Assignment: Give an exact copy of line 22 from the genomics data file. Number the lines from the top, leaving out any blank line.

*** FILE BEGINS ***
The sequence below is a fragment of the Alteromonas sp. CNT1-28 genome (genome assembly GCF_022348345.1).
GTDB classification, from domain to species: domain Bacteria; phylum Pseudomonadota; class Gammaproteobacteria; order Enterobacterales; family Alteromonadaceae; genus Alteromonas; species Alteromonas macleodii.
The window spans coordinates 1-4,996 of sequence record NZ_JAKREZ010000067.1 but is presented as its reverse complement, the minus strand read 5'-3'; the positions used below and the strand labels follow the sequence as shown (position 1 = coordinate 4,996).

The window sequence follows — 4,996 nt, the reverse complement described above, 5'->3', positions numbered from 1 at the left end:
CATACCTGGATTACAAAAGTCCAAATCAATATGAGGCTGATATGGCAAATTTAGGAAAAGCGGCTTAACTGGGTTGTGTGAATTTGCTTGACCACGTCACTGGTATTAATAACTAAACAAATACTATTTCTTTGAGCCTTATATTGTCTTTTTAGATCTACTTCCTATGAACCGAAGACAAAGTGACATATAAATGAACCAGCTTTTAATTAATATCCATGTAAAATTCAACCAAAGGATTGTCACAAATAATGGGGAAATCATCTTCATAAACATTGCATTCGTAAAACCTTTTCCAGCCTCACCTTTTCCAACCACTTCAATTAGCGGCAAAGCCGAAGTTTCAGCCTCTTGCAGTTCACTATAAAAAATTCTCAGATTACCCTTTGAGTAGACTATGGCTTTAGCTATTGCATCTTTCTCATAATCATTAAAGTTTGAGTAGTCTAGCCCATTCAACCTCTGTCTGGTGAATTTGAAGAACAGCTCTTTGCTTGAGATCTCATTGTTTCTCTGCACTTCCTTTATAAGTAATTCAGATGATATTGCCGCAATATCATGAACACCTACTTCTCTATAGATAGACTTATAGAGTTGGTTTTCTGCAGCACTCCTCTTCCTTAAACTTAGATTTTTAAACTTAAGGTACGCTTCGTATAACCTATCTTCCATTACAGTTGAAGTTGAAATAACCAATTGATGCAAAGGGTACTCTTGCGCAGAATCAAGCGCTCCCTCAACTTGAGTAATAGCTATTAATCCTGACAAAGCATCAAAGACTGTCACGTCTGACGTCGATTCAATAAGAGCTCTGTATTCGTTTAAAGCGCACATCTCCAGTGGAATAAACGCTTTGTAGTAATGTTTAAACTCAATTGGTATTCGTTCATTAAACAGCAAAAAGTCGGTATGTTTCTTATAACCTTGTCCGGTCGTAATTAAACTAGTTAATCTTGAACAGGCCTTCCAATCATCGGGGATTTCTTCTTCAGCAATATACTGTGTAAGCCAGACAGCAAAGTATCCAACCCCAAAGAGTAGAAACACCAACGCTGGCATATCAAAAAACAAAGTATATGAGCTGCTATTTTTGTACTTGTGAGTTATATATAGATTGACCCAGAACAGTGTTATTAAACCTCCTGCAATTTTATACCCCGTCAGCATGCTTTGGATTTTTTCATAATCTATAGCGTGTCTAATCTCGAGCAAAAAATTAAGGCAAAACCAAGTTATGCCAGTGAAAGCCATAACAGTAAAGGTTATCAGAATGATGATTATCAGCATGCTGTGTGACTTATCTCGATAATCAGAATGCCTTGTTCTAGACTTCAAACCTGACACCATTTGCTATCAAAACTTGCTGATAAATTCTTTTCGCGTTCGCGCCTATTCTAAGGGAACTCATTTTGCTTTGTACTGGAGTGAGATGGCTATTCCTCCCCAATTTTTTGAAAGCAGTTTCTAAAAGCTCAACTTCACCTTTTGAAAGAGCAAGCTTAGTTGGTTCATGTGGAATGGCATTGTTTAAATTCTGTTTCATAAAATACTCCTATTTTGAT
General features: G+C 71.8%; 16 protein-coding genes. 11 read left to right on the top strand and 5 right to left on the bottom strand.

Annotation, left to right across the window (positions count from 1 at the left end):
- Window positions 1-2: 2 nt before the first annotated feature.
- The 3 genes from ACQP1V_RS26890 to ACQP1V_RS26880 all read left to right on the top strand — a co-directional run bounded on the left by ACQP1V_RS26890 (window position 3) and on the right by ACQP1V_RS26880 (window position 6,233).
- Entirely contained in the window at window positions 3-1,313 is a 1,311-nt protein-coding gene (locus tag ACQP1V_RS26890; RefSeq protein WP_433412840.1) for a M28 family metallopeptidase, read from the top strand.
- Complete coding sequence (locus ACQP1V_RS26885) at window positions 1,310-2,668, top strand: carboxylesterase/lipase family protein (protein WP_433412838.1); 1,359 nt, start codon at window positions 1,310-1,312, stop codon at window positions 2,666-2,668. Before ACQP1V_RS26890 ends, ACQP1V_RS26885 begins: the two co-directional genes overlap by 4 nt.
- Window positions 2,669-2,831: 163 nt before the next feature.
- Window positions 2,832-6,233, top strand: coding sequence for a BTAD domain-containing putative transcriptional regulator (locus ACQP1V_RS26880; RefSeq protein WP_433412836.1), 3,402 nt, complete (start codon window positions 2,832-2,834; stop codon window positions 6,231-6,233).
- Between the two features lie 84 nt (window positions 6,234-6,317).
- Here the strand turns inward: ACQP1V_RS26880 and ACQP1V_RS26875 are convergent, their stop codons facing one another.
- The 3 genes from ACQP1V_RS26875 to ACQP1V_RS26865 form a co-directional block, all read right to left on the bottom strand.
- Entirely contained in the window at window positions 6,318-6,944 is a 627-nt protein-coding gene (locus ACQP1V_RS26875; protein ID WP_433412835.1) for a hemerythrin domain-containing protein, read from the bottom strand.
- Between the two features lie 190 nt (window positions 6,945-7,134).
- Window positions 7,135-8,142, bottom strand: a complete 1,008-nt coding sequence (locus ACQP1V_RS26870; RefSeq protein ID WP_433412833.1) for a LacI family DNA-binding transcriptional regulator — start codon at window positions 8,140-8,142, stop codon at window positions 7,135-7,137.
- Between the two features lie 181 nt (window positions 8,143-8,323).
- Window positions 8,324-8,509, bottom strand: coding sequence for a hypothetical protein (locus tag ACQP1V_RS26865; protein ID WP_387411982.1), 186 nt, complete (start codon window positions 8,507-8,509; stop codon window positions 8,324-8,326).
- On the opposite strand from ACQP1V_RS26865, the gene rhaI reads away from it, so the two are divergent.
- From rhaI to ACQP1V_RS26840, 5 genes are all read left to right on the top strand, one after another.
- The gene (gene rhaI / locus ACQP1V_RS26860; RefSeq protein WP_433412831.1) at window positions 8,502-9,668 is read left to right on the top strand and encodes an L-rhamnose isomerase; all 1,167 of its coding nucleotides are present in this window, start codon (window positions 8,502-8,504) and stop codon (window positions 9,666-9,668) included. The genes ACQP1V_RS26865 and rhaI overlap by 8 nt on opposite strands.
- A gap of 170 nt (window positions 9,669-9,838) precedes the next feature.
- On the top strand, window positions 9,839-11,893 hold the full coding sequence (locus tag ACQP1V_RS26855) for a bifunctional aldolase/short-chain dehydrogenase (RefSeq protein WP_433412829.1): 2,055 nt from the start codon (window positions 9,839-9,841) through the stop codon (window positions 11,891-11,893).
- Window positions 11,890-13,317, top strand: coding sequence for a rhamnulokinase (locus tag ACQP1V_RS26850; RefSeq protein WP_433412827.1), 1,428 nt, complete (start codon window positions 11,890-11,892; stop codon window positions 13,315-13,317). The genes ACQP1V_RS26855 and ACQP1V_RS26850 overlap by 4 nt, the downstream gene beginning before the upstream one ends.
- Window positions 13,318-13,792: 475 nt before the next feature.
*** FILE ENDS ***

- On the opposite strand from ACQP1V_RS26865, the gene rhaI reads away from it, so the two are divergent.